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Manchester United Should Consider Gareth Southgate for their next manager

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The former Middlesborough man has worked his way up the England managerial ladder. Is he ready to take another leap in his management career?

Colombia v England: Round of 16 - 2018 FIFA World Cup Russia

Gareth Southgate has been making waves for multiple reasons since his appointment as England manager following the Sam Allardyce debacle, and recently there’s been an outpouring of support from fans following the Three Lions’ surreal World Cup run, which included a penalty shootout win over Colombia in the Round of 16 and a dominant 2-0 win over Sweden in the quarterfinals before falling to eventual Runners Up Croatia in the semi-final. Despite coming up short, Southgate has more than guaranteed his safety as England manager for at least another major tournament cycle. However, interest from other clubs will have been guaranteed as well. Should he consider moving back into club football after his England career Manchester United should consider him as an option post-Mourinho.

Manchester United certainly are not justified in sacking José Mourinho yet, but should he fail again to deliver silverware, or qualify for Champions League football, it may bring a swift ending to the Special One’s stay at Old Trafford. Why not consider a replacement who has made his career in developing and experimenting with young talent? Southgate’s side succeeded because of the manager’s work assembling a team of young talent and leaders who understand each other better than any England side in over a decade. Southgate developed a trust not only between himself and his players, but also between the players themselves.

Southgate’s overhaul of the England squad seems to have worked out. He’s brought in young players and players on the fringes of the national team who have impressed in qualifying and at the World Cup itself. Included in this squad are Manchester United’s own Marcus Rashford, Jesse Lingard, Phil Jones, and Ashley Young. Rashford and Lingard both featured often in qualifying and Lingard was a key player at the center of the park for England throughout their run to the World Cup semi-finals.

The key for Southgate to finally unlock the potential of this talented England team appears to be his experience and knowledge of the England players and system all the way down to the youth teams. As Manager of the England Under-21s side he may not have had the most successful stint in charge, but he helped bring up a generation of footballers who are now breaking through at the club and international level. The youth system was left much better than it was found and regularly competes at tournaments.

When he became the first team manager in 2016 he immediately began ushering in that generation to replace the aging players who failed spectacularly for nearly a decade despite having legendary talents available for selection.

One of the problems that plagued England’s “Golden Generation” from 2002-2012 was the severe lack of team chemistry. Players like Frank Lampard, Steven Gerrard, and Rio Ferdinand will always be considered legends of the game, but they simply could not put aside their club rivalries and commit 100% to the team. Not only is the 2018 edition of England able to work with each other, but they all genuinely seem to like each other.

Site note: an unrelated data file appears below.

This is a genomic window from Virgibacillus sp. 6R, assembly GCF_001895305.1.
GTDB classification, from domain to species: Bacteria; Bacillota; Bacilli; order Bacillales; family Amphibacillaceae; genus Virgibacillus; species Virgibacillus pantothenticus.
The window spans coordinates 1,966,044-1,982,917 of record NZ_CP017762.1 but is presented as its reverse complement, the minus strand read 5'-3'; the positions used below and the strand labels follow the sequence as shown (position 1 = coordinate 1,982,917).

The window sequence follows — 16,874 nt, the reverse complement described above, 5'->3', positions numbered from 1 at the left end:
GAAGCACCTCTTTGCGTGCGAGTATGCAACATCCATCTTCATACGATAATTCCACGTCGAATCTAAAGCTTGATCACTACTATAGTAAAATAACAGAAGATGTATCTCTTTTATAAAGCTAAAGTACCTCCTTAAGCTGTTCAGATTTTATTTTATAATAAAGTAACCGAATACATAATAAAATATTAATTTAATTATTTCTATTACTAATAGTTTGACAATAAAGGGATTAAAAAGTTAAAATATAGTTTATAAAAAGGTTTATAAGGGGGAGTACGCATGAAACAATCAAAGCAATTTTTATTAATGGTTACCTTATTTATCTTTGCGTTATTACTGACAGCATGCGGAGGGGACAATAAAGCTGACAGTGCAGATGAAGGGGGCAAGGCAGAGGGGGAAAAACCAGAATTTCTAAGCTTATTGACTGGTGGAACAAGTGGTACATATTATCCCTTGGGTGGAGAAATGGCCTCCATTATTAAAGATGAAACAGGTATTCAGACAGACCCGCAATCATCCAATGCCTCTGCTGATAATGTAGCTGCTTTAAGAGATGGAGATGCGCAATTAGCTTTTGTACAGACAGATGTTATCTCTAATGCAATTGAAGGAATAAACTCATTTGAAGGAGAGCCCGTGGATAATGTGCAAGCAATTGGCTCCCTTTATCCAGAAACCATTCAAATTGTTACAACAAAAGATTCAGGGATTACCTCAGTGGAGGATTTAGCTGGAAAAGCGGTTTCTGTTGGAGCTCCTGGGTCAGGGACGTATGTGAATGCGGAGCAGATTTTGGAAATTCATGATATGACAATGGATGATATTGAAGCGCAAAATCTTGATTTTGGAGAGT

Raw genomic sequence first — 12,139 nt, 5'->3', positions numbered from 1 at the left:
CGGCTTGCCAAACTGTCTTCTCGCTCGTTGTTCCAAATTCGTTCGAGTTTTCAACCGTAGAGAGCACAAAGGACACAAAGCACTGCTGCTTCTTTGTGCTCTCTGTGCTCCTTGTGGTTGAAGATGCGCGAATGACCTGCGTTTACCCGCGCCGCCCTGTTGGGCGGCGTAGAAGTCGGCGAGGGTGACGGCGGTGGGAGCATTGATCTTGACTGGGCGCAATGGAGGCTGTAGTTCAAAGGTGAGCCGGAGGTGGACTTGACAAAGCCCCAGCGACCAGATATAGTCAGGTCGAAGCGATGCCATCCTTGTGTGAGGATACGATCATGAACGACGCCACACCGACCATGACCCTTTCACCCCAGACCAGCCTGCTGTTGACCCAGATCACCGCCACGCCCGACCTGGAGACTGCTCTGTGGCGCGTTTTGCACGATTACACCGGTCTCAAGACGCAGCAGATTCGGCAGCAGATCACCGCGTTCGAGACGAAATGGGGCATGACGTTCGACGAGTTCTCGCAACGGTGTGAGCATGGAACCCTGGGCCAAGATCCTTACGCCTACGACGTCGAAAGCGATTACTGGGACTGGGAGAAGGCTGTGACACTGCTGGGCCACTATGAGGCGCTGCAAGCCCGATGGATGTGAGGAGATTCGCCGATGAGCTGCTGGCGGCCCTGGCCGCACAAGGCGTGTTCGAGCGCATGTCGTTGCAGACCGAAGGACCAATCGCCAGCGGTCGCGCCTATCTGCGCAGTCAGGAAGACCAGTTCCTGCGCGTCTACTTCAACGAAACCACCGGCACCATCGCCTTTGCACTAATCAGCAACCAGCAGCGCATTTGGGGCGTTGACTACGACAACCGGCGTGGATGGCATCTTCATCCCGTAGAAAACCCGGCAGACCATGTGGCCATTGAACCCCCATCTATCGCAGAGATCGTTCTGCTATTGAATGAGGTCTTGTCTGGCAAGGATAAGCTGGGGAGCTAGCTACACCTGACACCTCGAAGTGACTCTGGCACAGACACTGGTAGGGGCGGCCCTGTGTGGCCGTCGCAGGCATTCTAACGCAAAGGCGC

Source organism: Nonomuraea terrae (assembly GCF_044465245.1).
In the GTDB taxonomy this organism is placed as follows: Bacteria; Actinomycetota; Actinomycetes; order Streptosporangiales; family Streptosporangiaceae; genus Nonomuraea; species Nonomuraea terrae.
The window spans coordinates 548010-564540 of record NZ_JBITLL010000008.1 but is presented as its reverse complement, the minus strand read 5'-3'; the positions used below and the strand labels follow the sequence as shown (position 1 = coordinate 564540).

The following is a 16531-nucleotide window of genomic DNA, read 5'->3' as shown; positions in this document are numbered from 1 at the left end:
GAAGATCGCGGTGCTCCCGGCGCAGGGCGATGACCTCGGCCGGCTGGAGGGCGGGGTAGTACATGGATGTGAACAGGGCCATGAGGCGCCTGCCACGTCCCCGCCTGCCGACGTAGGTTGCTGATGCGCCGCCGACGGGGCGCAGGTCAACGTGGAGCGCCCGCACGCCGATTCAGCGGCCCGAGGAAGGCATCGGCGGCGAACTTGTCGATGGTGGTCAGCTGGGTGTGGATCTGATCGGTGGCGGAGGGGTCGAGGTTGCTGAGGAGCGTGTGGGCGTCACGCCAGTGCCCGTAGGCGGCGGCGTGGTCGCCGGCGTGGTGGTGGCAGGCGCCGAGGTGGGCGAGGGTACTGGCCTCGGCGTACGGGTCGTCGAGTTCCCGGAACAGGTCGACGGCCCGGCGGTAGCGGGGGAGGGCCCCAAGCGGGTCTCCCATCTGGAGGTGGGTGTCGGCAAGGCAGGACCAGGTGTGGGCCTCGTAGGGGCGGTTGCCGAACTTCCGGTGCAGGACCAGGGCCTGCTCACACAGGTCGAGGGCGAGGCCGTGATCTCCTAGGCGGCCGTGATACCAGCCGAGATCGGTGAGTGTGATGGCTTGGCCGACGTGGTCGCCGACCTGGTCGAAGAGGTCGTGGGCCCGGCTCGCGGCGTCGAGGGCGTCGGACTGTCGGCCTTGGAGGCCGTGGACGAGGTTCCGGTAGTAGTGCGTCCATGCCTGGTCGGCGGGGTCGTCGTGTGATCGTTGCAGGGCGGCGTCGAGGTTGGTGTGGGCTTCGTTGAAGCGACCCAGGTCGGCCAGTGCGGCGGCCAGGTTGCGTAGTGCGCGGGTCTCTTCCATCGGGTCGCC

Marcus Rashford and Jesse Lingard both seem to be good friends with Raheem Sterling and Dele Alli, two fierce Premier League rivals. Dele even appeared ready to fight with United players, including Lingard, in their first match of the 2017/18 season, but that simply shows the remarkable work Southgate has done to establish boundaries between club and international teams. Any manager who is able to form such a tightly knit locker room made up of players who are rivals on the outside is a manager who stands apart from most in this day and age of immediate results and system management.

One important reason that Southgate maintains and strengthens relationships with his players is he is more than willing to stick up for them in the face of adversity. The England team and managers have historically been hounded by the English press, and even the slightest of mistakes could lead to weeks of harassment and ridicule. This came before the 2018 World Cup even began when stories emerged concerning Raheem Sterling’s tattoos. Sterling has a tattoo of a rifle on his leg in remembrance of his father, who was shot and killed when Sterling was a child. Headlines and articles from the usual suspects called Sterling’s character into question, and many accused him of promoting gun violence. However, the ridiculous vilification of Sterling was met with staunch resistance from Southgate, team captain Harry Kane, and the rest of the squad. They were quick to defend Sterling and point out the ridiculous accusations directed at him. That’s a manager and team that players want to play for.

Southgate is clearly a student of an era seemingly forgotten, when managers were expected to establish a culture as well as a system and formation when they arrived. Manchester United have tried and failed twice to find such a manager since Sir Alex Ferguson’s retirement in 2013, and though he is an accomplished manager Mourinho has yet to stay at a job for more than 3 years. It’s not ridiculous to assume he may not stay at United for as long as initially suggested, and if that is the case United should consider Southgate.

Southgate values youth and development, and he doesn’t manage for the short term glory. His system at England has set the team up for future endeavors from the first team down to the academy systems, and his players will follow him wherever. It may be a risk, but United have to keep Southgate in consideration should they find themselves needing a new manager for a 4th time since 2013.